The following steps are optional and are only used if the radome is to have multiple skins or polyimide foam layers, otherwise, the radome is removed from the mold (block 38). An optional adhesive layer is applied to the polyimide foam (block 34) prior to an optional prepreg being laid on the previous layer (block 36). The steps represented by blocks 26-36 are repeated as necessary to build up the desired number of layers of the radome. When complete, the radome is removed from the mold (block 38).
The following example is provided by way of illustration, and not limitation.
A radome of the present invention was prepared according to the following procedure.
A male side of a mold was sanded smooth and conventionally prepared. A pin router was used to machine the 0.5 inch thick polyetherimide foam panel commercially available from Airex under the designation R82.80 to a thickness of 0.18 inches. Enough foam was cut to form two new pieces having the same shape as a form used to estimate the area where the lay up on the mold will take place. Two sheets of the polyetherimide foam were formed into shape with one sheet to be used to make the inner core and the other the outer core of a C-sandwich. Four layers of a cyanate ester/epoxy prepreg were laid up using a 0°/90°/90°/0° fiber orientation pattern. That is, the first and fourth layers had the same orientation, the middle second and third layers had the same orientation, and the second and third layers were rotated 90° from the orientation of the first and second layers. Vacuum debulking was used as necessary. A layer of AF143-2 adhesive commercially available from 3M was applied to the prepreg layers. The prepregs and adhesive layer were then vacuum debulked. One of the formed polyetherimide foam sheets was then laid in position. The mold, prepreg layers, adhesive layer and polyetherimide foam layer were bagged with no bleeding followed by curing in an autoclave at a temperature of 350° F.±10° F. using a temperature ramp rate of about 5° to about 10° F. per minute, a pressure of 20±5 pounds per square inch and full vacuum within the bag for a time period of about three hours once the cure temperature was reached. Cool down was performed at the rates of about 5° to about 10° F. per minute. The pressure and vacuum were not released until the temperature reached ambient, about 75° F. Then, one layer of the AF143-2 adhesive was applied followed by vacuum debulk. Ten layers of the cyanate ester/epoxy prepreg were laid thereon using a +45°/-45°/0°/90°/0°/0°/90.degree./0°/-45°/+45° pattern with a vacuum debulk being performed after every three layers. A layer of the AF143-2 adhesive was then applied followed by vacuum debulk. The second formed sheet of the polyetherimide foam was then applied. Curing was then performed using the above-described conditions and procedure. Then, a layer of the AF143-2 adhesive was applied followed by vacuum debulk. Three layers of the cyanate ester/epoxy prepreg were laid thereon using a 0°/90°/0° pattern followed by vacuum debulking. Cure was then effected using the above-identified conditions.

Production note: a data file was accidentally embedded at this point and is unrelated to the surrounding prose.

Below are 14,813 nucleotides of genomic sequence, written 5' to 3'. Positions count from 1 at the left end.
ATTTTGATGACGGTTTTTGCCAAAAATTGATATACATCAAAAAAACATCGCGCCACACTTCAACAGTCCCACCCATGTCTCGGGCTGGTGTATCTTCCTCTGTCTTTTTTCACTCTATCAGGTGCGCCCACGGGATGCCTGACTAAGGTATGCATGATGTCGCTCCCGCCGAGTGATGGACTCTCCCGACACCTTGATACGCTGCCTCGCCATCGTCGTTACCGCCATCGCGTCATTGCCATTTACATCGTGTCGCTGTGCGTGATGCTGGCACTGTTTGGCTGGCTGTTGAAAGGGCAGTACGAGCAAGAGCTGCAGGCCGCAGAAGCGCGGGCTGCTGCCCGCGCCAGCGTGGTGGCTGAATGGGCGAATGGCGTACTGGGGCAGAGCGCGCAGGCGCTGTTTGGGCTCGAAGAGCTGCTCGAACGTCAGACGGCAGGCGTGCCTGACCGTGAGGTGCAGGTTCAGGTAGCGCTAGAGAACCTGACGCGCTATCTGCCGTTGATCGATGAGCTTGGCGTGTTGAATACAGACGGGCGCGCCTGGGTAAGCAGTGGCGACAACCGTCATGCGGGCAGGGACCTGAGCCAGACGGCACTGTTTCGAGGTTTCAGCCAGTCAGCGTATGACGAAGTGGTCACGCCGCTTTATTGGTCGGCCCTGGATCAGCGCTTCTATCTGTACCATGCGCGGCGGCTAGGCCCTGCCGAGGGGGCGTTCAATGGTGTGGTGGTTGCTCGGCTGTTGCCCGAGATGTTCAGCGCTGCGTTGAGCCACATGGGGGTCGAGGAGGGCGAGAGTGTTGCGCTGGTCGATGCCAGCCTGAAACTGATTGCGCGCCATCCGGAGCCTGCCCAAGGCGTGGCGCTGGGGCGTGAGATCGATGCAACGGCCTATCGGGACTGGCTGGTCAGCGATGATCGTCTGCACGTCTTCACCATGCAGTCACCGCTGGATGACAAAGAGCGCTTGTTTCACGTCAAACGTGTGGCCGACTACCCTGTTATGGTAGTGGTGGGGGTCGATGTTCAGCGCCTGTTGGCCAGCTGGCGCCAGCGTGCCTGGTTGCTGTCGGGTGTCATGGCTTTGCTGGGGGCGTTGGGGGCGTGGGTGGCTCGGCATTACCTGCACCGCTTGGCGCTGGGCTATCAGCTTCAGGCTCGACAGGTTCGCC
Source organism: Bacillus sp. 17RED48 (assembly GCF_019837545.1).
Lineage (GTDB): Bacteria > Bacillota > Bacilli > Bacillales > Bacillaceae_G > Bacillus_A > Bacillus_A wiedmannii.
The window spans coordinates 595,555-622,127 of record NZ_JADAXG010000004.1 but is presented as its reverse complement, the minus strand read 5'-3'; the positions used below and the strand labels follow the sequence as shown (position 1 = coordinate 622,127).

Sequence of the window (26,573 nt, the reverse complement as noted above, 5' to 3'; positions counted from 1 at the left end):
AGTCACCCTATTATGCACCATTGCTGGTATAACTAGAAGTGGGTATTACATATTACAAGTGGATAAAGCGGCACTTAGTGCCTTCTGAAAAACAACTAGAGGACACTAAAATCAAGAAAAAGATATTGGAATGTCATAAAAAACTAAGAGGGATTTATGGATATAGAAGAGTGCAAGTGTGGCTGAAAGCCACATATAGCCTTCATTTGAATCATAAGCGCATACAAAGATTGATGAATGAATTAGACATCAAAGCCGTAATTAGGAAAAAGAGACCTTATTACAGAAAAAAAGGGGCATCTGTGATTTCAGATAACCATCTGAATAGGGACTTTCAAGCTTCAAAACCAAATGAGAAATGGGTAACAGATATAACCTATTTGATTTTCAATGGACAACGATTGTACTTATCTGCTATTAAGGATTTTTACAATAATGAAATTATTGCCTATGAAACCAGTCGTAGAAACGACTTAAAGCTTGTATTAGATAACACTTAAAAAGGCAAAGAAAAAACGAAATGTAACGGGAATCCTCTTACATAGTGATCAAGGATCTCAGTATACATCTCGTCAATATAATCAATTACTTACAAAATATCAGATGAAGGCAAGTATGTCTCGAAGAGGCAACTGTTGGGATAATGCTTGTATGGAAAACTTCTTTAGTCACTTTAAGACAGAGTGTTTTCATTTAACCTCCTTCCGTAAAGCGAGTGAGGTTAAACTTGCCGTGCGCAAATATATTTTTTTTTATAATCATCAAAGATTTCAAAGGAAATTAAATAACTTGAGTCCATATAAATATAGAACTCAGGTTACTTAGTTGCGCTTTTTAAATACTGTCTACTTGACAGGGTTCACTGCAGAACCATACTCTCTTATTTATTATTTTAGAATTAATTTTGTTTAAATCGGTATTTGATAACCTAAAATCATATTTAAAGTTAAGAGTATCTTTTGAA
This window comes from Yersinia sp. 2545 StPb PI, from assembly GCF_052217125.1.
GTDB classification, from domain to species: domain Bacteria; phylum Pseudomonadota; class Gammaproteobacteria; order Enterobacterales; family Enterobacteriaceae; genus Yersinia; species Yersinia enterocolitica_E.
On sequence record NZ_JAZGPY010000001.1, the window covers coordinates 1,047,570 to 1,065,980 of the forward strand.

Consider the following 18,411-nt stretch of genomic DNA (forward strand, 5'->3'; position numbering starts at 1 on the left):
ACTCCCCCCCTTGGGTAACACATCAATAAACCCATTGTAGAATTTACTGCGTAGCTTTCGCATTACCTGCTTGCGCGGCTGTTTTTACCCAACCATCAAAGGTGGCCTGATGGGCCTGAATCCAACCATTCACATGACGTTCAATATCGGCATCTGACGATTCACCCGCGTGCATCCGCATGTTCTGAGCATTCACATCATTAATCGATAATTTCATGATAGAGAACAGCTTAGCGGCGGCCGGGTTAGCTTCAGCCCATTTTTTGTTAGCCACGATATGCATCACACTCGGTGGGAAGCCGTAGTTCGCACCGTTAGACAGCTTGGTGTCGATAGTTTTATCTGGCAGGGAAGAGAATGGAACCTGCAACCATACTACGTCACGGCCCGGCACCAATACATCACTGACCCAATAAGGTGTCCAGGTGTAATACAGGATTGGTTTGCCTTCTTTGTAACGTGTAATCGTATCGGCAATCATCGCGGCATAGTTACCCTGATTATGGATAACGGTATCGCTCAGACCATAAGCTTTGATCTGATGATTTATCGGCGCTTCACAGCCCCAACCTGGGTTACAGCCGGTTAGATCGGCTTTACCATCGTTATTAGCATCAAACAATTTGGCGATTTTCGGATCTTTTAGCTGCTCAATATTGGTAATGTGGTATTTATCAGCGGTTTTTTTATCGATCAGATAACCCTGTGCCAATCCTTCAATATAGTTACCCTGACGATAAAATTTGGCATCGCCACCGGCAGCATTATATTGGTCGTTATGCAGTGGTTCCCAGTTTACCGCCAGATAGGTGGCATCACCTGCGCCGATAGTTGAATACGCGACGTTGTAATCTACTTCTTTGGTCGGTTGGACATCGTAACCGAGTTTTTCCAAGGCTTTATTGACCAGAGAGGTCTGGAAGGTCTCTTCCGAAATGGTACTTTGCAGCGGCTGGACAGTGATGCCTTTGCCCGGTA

A radome of the present invention was then removed from the mold.
Radomes of the present invention are sufficiently strong to protect electromagnet equipment contained therein yet are substantially transparent to electromagnet radiation. The closed cells inhibit penetration of water into the polyimide foam/core to lessen the problems associated with water that penetrates a core. The high impact resistance of the polyimide foam enhances the ability of the radome to withstand impacts and maintain structural integrity. Further, the high impact resistance lessens the likelihood that moisture pathways will be produced upon impact.
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|U.S. Classification||244/133, 244/121|
|International Classification||H01Q1/42, B64C7/00, H01B3/30, B29C70/08|
|Cooperative Classification||H01B3/306, Y02T50/433, B64C7/00, H01Q1/42, B29C70/086|
|European Classification||H01Q1/42, H01B3/30C4, B64C7/00, B29C70/08C|
|Nov 17, 1997||AS||Assignment|
Owner name: MARION COMPOSITES, A DIVISION OF TECHNICAL PRODUCT
Free format text: ASSIGNMENT OF ASSIGNORS INTEREST;ASSIGNORS:HOWER, R. THOMAS;HOANG, STEPHEN V.;REEL/FRAME:008798/0931;SIGNING DATES FROM 19970320 TO 19970324
|Oct 13, 2000||AS||Assignment|
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|Dec 26, 2006||RR||Request for reexamination filed|
Effective date: 20061026
|Jul 22, 2008||FPB1||Reexamination decision cancelled all claims|
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|Sep 2, 2009||LAPS||Lapse for failure to pay maintenance fees|
|Oct 20, 2009||FP||Expired due to failure to pay maintenance fee|
Effective date: 20090902